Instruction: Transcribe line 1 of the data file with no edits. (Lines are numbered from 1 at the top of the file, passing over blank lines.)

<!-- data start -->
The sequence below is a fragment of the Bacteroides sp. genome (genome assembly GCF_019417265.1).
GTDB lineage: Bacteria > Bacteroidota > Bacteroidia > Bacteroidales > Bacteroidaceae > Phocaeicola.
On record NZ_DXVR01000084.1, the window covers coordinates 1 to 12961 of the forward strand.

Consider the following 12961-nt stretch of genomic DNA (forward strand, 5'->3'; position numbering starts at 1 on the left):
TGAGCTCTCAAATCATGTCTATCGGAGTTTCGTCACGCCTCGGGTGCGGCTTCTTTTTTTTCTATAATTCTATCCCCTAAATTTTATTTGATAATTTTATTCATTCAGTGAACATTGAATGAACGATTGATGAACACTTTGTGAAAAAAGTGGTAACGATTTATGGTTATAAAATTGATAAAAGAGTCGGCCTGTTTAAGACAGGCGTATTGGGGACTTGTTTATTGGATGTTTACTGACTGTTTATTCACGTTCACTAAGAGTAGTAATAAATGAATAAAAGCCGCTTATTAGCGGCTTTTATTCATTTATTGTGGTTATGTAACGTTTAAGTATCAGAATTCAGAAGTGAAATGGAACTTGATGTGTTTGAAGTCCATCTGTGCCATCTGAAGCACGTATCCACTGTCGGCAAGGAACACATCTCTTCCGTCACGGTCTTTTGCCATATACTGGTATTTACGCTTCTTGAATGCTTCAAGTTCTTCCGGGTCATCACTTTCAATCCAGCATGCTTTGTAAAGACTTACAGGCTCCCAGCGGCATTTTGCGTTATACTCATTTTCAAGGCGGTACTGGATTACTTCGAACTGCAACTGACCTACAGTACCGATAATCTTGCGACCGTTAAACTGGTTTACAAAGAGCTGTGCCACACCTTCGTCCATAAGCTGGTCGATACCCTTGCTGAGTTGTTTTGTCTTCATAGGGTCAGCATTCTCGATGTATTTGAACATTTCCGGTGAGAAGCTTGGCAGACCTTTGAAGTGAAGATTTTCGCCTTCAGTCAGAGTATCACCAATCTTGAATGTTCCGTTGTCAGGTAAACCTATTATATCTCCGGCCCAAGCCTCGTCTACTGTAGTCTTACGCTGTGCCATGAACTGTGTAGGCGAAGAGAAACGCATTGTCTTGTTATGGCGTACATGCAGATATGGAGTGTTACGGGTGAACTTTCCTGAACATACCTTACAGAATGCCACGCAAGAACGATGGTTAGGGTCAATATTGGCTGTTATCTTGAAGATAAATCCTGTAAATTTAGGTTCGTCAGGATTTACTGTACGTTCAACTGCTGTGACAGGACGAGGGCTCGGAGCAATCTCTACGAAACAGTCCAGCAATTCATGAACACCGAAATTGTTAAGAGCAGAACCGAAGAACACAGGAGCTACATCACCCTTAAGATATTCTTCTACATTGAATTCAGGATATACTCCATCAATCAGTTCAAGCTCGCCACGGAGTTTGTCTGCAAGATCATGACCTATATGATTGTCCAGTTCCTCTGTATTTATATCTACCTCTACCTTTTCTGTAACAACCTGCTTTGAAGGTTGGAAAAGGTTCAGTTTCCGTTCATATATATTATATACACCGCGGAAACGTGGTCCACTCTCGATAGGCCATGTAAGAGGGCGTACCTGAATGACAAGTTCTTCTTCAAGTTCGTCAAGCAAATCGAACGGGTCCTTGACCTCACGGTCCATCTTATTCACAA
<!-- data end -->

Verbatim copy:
The sequence below is a fragment of the Bacteroides sp. genome (genome assembly GCF_019417265.1).